Thai royalists “outraged” over Lazada campaign “mocking disabled people”

Royalist groups in Thailand are in uproar, real or feigned, after a Lazada (online shopping platform) posted photos they claim mocked members of the Thai royal family and physically disabled people in a social media campaign.

The group of Royalists fronted up to the Lazada office in Sukhumvit Road, Bangkok yesterday demanding answers over, what they perceive, as a controversial video clip on TikTok. The Royalists deemed the post as offensive to the Thai monarchy and that the post “bullied the disabled”.

The mob was seeking an explanation over the controversial clip, and what they believe were depictions of a royal family member, and how they were allowed to be published.

The video promotes a Lazada clothes sales campaign and shows two online influencers, Nara Aniwat and Thidaporn “Nurat” Chaokuwiang. Thidaporn is seen dressed in a traditional Thai costume, seated in a wheelchair. Nara is accusing Thidaporn, playing the role of her mother from a privileged background, of stealing her clothes.

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A member of the Thai Royal Family uses a wheelchair. So Thai royalists groups took the quantum leap of assuming that this (perhaps tasteless) piece of marketing frippery was an outright insult to the Monarchy.

Around 3% of Thailand’s population, that’s about 2 million people, carry a Thai disability card. The leading conditions were mobility disabilities (about 50%), hearing impairments (approximately 18%) and visual impairments (approximately 10%).

In response to the campaign, Nara said there was never any suggestion as to who the actors should should look like, noting that “there are thousands of people in wheelchairs, or wearing traditional Thai costumes”. Nara claimed that some people were stirring up trouble trying to link the person sitting in the wheel chair to a “certain individual” (Princess Chulabhorn, sister of HM King Vajiralongkorn, has Lupus, an auto-immune disease, and uses a wheelchair)

Intersect Design Factory, the ad agency who contracted the ad and influencers, apologised on Thursday night. They also threw their influencer partner under the bus by disassociating themselves from the ad.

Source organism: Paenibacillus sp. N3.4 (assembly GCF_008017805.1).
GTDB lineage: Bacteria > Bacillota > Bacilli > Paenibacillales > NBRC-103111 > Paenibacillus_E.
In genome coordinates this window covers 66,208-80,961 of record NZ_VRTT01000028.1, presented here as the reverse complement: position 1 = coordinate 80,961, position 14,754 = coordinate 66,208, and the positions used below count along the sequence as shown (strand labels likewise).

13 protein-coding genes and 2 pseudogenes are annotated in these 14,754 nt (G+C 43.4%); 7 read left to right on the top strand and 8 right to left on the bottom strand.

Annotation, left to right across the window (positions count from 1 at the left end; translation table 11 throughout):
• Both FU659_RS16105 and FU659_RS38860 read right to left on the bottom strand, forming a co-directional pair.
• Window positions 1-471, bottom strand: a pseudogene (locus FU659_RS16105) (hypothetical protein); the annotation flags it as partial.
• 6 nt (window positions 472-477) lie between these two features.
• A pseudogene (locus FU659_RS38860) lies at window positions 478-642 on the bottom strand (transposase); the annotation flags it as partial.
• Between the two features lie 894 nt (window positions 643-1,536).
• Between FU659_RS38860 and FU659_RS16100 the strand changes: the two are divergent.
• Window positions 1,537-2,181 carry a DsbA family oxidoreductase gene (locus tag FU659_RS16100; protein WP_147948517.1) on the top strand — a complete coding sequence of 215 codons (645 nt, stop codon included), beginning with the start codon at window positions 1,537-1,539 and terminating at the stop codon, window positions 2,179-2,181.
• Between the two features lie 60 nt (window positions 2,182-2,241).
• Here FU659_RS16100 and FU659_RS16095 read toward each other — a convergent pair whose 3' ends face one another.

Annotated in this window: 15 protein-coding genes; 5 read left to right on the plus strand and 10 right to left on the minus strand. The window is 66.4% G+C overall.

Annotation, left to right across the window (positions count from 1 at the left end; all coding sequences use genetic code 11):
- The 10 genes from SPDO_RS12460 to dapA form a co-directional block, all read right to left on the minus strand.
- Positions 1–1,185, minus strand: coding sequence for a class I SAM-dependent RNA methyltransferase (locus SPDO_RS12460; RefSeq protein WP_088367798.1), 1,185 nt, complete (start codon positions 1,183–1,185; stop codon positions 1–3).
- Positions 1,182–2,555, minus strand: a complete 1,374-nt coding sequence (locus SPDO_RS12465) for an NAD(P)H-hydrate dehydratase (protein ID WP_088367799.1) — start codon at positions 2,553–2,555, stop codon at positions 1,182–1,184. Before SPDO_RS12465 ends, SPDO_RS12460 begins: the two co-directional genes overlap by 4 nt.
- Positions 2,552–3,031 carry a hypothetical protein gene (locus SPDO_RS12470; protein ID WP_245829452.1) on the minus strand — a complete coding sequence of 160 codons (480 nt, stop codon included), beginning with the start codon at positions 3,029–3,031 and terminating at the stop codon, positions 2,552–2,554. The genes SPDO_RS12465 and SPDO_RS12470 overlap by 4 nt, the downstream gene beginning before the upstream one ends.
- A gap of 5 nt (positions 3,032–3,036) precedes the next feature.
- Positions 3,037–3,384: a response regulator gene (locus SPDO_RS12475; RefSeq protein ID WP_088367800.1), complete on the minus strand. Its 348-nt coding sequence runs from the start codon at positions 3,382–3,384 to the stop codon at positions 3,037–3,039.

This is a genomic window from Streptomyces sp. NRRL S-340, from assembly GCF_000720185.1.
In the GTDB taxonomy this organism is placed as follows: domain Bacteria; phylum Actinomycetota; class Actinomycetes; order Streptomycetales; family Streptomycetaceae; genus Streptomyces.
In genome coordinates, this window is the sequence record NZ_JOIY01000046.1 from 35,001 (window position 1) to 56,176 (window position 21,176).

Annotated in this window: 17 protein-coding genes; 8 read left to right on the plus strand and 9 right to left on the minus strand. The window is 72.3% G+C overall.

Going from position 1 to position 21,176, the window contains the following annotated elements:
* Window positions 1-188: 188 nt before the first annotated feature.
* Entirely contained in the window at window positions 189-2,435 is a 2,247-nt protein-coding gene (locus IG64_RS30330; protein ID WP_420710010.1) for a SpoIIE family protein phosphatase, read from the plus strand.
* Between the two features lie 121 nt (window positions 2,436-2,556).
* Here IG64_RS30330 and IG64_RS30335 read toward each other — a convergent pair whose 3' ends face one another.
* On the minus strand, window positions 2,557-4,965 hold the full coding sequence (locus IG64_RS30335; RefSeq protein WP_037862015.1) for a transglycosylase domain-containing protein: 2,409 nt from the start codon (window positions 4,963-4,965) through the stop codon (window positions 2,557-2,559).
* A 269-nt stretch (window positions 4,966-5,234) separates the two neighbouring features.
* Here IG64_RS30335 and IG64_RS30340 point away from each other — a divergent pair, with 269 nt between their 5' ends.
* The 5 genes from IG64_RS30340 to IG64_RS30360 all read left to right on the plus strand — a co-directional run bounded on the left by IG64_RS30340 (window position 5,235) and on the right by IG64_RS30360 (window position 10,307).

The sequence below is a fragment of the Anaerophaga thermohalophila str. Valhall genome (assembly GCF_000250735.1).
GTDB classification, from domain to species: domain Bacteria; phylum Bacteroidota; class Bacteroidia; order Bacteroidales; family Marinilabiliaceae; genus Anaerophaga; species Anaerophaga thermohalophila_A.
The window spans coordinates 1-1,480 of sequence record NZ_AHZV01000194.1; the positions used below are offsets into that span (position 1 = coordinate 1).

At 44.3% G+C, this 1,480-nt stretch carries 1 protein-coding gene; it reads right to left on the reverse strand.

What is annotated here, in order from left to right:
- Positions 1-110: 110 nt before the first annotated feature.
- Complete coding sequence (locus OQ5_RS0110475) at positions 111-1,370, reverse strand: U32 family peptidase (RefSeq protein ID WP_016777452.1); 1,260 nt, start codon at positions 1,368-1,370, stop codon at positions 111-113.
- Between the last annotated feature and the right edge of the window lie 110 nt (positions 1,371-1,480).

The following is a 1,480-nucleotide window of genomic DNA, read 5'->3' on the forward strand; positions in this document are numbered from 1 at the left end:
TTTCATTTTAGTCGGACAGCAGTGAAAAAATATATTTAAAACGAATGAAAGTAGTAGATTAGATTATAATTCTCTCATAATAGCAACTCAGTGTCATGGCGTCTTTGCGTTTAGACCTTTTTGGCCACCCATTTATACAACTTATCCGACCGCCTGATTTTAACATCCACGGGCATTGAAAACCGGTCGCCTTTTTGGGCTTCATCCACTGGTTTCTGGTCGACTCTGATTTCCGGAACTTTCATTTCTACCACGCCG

“As an influencer contact coordinator and promoter of the Lazada 5.5 campaign, we are not affiliated with any of the images that are still circulating online…. As for the clips that spread throughout social media, we sincerely apologise for the incident and welcome all feedback for further improvements to our work.”

The royalists’ demands to submit a letter in person to senior Lazada management didn’t go as planned. Instead a member of staff was sent downstairs to accept the letter. But the protesters felt slighted by the appearance of the lowly staff member and, after berating the Lazada employee, tore up their letter. Their parting words were that they were going to declare ‘war on Lazada’.

The letter, later released to Thai media, said that… “Thai people could not accept the clip” and claimed that the TikTok clip… “has a hidden agenda to mock the monarchy and disabled people”.

Political activist Srisuwan Janya, Thailand’s ‘complainer in chief’, issued his own warnings that “he may file complaint with the police” against Lazada for alleged lèse majesté and violations of Thailand’s Computer Crime Act for allegedly mocking the royal family.

Despite hasty apologies all around, from Lazada management and the social media influencer who created the posts, the outrage continued overnight with netizens sharing their thoughts on the matter. The clip has been removed.

The #BanLazada hashtag has now attracted over 100,000 tweets, there are similar hashtags also trending in response to the clip. People have even posted clips of them deleting the Lazada app in protest of the campaign.

Namida said…

“This is beyond the word unacceptable. What kind of seeds do you want to grow in our society? #LazadaTH can you actually handle the consequences? The consequences do not concern only you being banned but damage done to how our children will grow”.

404NOTFOUND said….

“Frankly, it’s wrong to mock people with disabilities just like mocking someone for their gender, skin color, etc. How pathetic they make themselves look by doing it. To me, it is deeply offensive and I don’t accept any shit from this kind of bully.”

Politicians are also weighing into the fray, former Democrat party member Payu Nerngchamnong said the post was “cruel and unacceptable”… “regardless of whether or not the targeted person is a member of the Royal Family”.

“It’s tasteless, and instantly recognisable to the Thai general public of who they’re trying to mock… there is no place for this kind of behaviour.”

Thailand News

Tim Newton

Tim joined The Thaiger as one of its first employees in 2018 as an English news writer/editor and then began to present The Thaiger's Daily news show in 2020, Thailand News Today (or TNT for short). He has lived in Thailand since 2011, having relocated from Australia.

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